Friday, September 30, 2011

It's officially fall in the garden! Leaves are falling, asters are blooming, and I'm planning for next year. Somewhere in the middle of summer I fell behind on my gardening posts {as well as falling behind on wedding posts ~ we still have some great projects, recipes, and pictures to share!}

Here's the south side of the house in the peak of summer:: The July and August beds were full of bee-balm, blacked-eyed susans, coneflowers, butterfly weeds. And the grass was tinged with brown as it recovered from a dry spell. As the summer flowers faded, they've been replaced by fall beds full of sedum and asters::

It was nice to sit back and watch this garden grow, but now that I know what's growing where {for the most part}, I'm feeling a bit more confident in my plans for next year. For example, the fall beds are not looking as sharp as they should, due mainly to a lack of maintenance early in the summer ~ I should have been pinching back the asters and sedum to encourage more stocky growth. By not pinching back, we've produced quite a few leggy ladies::

Planning aside, there's still plenty of work to be done right now, and my focus has turned to leaves! As my favorite garden guru, Mike McGrath, knows this year's leaves provide the raw material for next year's mulch. Why mulch? Mulching your beds with leaves adds organic matter that will help to retain water throughout the growing season, unfortunately, because the leaves are mostly carbon, leaf mulch won't add many nutrients to your soil, so compost or manure fertilizers should be used too.

To create the mulch, you want to shred this year's leaves and add a bit of nitrogen so that they begin to decompose. If you were to add the whole leaves to your beds, they would take a long time to break down and create a soggy mess that would smother tender spring plants.

So here's what you need:
~ leaves
~ nitrogen, if you mow your grass before you rake your leaves, the grass clippings will provide plenty of nitrogen. If you don't have any grass, you can buy a nitrogen compost supplement
~ a leaf blower/mulcher {the day we bought a leaf blower we officially embraced suburban life}. When you put your leaf blower on reverse it vacuums and shreds your leaves!!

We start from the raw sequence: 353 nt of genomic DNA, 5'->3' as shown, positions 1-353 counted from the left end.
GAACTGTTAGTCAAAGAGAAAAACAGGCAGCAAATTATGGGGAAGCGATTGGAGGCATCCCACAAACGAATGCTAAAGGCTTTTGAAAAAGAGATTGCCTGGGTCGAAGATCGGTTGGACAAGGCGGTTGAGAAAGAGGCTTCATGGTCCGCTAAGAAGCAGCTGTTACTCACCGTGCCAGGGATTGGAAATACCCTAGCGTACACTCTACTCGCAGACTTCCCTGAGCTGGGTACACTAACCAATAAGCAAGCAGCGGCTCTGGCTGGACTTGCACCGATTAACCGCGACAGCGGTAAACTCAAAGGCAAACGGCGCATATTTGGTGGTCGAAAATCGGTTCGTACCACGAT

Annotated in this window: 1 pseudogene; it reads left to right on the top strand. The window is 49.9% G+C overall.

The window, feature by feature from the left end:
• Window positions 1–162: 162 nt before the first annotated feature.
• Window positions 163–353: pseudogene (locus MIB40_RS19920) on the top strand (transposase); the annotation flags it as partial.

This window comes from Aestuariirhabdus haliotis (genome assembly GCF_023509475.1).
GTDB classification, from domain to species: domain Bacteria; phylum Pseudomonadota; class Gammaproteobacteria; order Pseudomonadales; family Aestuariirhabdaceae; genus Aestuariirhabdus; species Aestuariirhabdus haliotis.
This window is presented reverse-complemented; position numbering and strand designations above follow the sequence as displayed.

~ a storage space with plenty of airflow for your shredded leaves.

Creating the bin is super easy with a bit of chicken wire and zip ties::

I wanted to create a simple bin that was about three feet tall with a three foot diameter. This requires a three by ten foot piece of chicken wire, and lucky for us, that exact size is sold in many hardware stores. Shown here with our 200+ pack of zip ties, because we love us some zip ties:: To create the bin, unroll and flatten your wire, then attach the two short sides with a few zip ties. If it's a bit wobbly when you stand it up and/or if you live in a particularly windy area, you can secure it with a few tent stakes or fence posts {sold right next to the wire in our hardware store}. I skipped the posts and used some branches that were pruned from our trees.

In our little yard, I found a nice hidden space for my bin in our "woodland corner" {the little area filled with spruces, ferns, and other shade-loving plants}.
It's so perfectly hidden, yet still very accessible.

Once your bin is built, shred your leaves and grass, and fill the bin! You'll want to keep your leaves moist, and turn it every once in a while throughout the winter, and by spring you should have some nice, dark brown mulch. Now that the mulch pile is built, it's time to start thinking about a compost pile, but the two should not be combined ~ the one winter season of leaf decay for your mulch pile is not enough time to turn kitchen scraps into compost, particularly if you continue to add fresh material to the pile. So two piles are needed, and you can always add leaves from the mulch pile to the compost.

1 comment:

mom said...

What do you suggest is the best way to flatter your wire?
love, mom